Intervention: The specific strategies or actions that will be taken to address the identified need, such as educational programs, health screenings, or policy changes (Aljassim & Ostini, 2020).

Population: The specific group or community that the intervention is targeted towards. Outcomes: The expected results or impacts of the intervention on the target population, such as improved health behaviors or increased access to care.

 Timeframe: The duration of the intervention and any specific milestones or timelines for implementation.

There is a substantial effect of cultural requirements and features of a target population and location on the creation of intervention plan components. If you want your intervention to impact the community, you need to consider the demographics of the people you’re trying to help and the context in which it will be delivered (Aljassim & Ostini, 2020).). For instance, the intervention in the above PICOT is designed with the Ethiopian community at the church and its specific needs and interests in mind. This implies that the Ethiopian community’s cultural beliefs and practices and the church’s position in the community will inform the intervention’s design and implementation. Considerations such as the population’s language and literacy level, cultural beliefs and practices around health and sickness, and cultural values and practices connected to health behavior are also essential.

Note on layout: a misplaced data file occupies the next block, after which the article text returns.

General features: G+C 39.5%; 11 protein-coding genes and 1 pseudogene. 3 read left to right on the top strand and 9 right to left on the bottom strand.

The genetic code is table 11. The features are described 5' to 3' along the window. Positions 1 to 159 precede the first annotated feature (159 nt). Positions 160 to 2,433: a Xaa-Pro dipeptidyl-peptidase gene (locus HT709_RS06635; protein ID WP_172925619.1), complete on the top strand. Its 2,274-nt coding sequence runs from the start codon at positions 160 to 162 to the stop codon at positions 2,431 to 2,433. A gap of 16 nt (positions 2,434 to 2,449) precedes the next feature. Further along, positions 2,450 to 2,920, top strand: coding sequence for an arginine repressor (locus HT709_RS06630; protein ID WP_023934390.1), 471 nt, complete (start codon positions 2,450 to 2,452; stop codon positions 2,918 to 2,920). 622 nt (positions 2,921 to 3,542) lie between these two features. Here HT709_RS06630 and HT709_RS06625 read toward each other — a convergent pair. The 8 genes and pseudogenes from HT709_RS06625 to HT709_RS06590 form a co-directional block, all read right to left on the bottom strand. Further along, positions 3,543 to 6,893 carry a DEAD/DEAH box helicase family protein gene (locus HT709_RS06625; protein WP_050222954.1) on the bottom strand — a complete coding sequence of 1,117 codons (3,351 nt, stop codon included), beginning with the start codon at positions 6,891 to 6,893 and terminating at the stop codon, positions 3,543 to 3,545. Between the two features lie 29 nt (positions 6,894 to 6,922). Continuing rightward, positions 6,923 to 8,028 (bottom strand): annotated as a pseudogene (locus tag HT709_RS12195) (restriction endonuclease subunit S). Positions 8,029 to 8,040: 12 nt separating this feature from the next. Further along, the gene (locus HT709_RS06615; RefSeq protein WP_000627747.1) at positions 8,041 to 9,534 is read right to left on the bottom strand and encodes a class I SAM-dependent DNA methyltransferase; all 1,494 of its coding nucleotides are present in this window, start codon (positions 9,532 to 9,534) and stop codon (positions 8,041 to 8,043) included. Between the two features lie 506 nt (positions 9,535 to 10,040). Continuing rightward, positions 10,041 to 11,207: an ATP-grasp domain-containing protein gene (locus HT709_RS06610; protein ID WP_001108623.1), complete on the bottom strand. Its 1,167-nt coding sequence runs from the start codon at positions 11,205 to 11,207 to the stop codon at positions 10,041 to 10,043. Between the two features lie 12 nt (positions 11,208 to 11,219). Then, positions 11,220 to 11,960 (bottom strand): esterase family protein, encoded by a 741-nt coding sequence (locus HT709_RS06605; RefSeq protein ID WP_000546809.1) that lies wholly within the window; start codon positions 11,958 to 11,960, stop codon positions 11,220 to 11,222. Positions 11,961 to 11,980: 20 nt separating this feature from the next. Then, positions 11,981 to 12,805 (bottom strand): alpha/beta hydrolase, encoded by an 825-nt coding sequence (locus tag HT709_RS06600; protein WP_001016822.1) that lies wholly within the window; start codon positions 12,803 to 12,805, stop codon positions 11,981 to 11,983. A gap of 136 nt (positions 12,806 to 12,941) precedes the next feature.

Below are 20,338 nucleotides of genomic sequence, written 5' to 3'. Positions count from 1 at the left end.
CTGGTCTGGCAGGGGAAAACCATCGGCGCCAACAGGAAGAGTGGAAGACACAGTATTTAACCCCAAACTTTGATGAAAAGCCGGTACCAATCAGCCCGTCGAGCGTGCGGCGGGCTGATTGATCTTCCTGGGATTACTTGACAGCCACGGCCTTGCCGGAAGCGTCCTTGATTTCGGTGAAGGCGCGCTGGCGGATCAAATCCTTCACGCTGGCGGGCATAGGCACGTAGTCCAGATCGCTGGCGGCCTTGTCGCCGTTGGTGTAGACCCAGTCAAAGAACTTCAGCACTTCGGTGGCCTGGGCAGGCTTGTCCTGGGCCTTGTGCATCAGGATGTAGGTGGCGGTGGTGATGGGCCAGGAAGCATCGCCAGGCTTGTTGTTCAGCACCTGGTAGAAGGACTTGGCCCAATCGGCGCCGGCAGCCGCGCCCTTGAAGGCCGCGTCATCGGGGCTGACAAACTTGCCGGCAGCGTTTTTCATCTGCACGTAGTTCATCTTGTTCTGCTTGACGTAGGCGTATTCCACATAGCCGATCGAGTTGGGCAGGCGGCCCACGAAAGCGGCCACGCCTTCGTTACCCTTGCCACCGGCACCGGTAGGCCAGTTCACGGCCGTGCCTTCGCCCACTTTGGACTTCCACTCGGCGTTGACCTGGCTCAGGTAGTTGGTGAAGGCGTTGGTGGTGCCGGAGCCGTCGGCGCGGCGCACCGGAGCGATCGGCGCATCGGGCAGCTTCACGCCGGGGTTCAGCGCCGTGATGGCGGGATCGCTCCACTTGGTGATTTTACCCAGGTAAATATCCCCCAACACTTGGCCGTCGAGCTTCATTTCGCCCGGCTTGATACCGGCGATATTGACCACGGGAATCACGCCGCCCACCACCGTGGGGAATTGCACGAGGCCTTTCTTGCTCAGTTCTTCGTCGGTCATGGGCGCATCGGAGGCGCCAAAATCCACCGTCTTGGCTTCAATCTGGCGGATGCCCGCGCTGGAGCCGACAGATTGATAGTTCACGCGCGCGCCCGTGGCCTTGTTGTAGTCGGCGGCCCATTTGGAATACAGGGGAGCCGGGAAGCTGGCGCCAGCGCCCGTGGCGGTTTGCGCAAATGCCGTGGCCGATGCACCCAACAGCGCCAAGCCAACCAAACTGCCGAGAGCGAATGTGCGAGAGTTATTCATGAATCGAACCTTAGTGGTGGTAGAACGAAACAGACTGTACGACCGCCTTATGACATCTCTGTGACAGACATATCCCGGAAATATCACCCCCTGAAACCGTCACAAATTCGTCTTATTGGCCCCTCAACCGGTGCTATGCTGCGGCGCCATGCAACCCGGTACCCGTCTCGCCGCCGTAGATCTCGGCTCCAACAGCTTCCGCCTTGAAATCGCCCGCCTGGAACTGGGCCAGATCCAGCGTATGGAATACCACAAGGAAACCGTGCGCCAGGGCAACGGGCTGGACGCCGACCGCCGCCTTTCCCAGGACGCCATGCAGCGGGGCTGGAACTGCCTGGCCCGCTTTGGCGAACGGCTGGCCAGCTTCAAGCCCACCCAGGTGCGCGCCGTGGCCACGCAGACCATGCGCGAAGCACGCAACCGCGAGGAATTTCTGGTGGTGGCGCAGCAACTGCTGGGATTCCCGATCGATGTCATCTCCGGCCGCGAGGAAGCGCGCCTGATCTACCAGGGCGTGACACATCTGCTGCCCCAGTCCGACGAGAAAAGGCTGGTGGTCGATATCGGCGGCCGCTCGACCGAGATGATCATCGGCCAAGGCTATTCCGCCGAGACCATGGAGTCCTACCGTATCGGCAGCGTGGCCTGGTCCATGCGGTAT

To maximize the program’s effectiveness, it must be adapted to the unique requirements of the Ethiopian community, taking into account the distinctive cultural demands and features of the target population and context. It may include integrating community leaders and members in the program’s conception and execution and embracing traditional health practices. Consideration must also be given to the part the church plays in the neighborhood since it is often a vital lifeline for locals.